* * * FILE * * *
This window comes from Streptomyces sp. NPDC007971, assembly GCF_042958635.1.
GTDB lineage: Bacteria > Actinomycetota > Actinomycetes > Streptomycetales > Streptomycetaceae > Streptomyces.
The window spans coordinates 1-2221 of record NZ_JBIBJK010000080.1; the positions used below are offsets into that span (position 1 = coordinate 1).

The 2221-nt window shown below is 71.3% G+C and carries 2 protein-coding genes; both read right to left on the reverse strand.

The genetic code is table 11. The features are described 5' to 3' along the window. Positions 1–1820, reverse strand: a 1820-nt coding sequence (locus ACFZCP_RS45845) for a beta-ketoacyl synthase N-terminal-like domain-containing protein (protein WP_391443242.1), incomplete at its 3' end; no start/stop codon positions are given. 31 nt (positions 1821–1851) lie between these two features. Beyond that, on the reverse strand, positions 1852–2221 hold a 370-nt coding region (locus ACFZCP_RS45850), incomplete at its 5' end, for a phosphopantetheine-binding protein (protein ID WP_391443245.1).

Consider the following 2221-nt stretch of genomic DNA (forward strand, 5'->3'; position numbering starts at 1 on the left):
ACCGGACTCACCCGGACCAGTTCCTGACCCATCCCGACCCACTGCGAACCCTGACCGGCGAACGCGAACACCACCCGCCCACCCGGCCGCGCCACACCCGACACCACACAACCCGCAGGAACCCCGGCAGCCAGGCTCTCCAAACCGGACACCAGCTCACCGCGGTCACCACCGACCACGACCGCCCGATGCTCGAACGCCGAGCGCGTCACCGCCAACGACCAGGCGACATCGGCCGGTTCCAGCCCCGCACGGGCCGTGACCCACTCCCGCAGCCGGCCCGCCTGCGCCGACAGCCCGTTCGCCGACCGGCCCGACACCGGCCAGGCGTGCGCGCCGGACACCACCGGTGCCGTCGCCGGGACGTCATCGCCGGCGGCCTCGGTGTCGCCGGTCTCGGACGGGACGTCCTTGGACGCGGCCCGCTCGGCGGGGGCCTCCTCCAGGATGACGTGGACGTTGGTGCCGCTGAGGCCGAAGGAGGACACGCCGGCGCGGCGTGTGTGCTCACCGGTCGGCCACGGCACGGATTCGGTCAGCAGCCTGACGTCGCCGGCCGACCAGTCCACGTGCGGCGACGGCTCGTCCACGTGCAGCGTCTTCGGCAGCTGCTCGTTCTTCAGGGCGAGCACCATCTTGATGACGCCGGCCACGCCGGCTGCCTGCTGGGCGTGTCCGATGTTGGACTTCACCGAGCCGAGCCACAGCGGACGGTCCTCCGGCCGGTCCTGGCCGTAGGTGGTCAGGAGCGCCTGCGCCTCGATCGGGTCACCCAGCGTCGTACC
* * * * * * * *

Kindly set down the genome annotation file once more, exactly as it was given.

This window comes from Streptomyces sp. NPDC007971, assembly GCF_042958635.1.
GTDB lineage: Bacteria > Actinomycetota > Actinomycetes > Streptomycetales > Streptomycetaceae > Streptomyces.
The window spans coordinates 1-2221 of record NZ_JBIBJK010000080.1; the positions used below are offsets into that span (position 1 = coordinate 1).

The 2221-nt window shown below is 71.3% G+C and carries 2 protein-coding genes; both read right to left on the reverse strand.

The genetic code is table 11. The features are described 5' to 3' along the window. Positions 1–1820, reverse strand: a 1820-nt coding sequence (locus ACFZCP_RS45845) for a beta-ketoacyl synthase N-terminal-like domain-containing protein (protein WP_391443242.1), incomplete at its 3' end; no start/stop codon positions are given. 31 nt (positions 1821–1851) lie between these two features. Beyond that, on the reverse strand, positions 1852–2221 hold a 370-nt coding region (locus ACFZCP_RS45850), incomplete at its 5' end, for a phosphopantetheine-binding protein (protein ID WP_391443245.1).

Consider the following 2221-nt stretch of genomic DNA (forward strand, 5'->3'; position numbering starts at 1 on the left):
ACCGGACTCACCCGGACCAGTTCCTGACCCATCCCGACCCACTGCGAACCCTGACCGGCGAACGCGAACACCACCCGCCCACCCGGCCGCGCCACACCCGACACCACACAACCCGCAGGAACCCCGGCAGCCAGGCTCTCCAAACCGGACACCAGCTCACCGCGGTCACCACCGACCACGACCGCCCGATGCTCGAACGCCGAGCGCGTCACCGCCAACGACCAGGCGACATCGGCCGGTTCCAGCCCCGCACGGGCCGTGACCCACTCCCGCAGCCGGCCCGCCTGCGCCGACAGCCCGTTCGCCGACCGGCCCGACACCGGCCAGGCGTGCGCGCCGGACACCACCGGTGCCGTCGCCGGGACGTCATCGCCGGCGGCCTCGGTGTCGCCGGTCTCGGACGGGACGTCCTTGGACGCGGCCCGCTCGGCGGGGGCCTCCTCCAGGATGACGTGGACGTTGGTGCCGCTGAGGCCGAAGGAGGACACGCCGGCGCGGCGTGTGTGCTCACCGGTCGGCCACGGCACGGATTCGGTCAGCAGCCTGACGTCGCCGGCCGACCAGTCCACGTGCGGCGACGGCTCGTCCACGTGCAGCGTCTTCGGCAGCTGCTCGTTCTTCAGGGCGAGCACCATCTTGATGACGCCGGCCACGCCGGCTGCCTGCTGGGCGTGTCCGATGTTGGACTTCACCGAGCCGAGCCACAGCGGACGGTCCTCCGGCCGGTCCTGGCCGTAGGTGGTCAGGAGCGCCTGCGCCTCGATCGGGTCACCCAGCGTCGTACC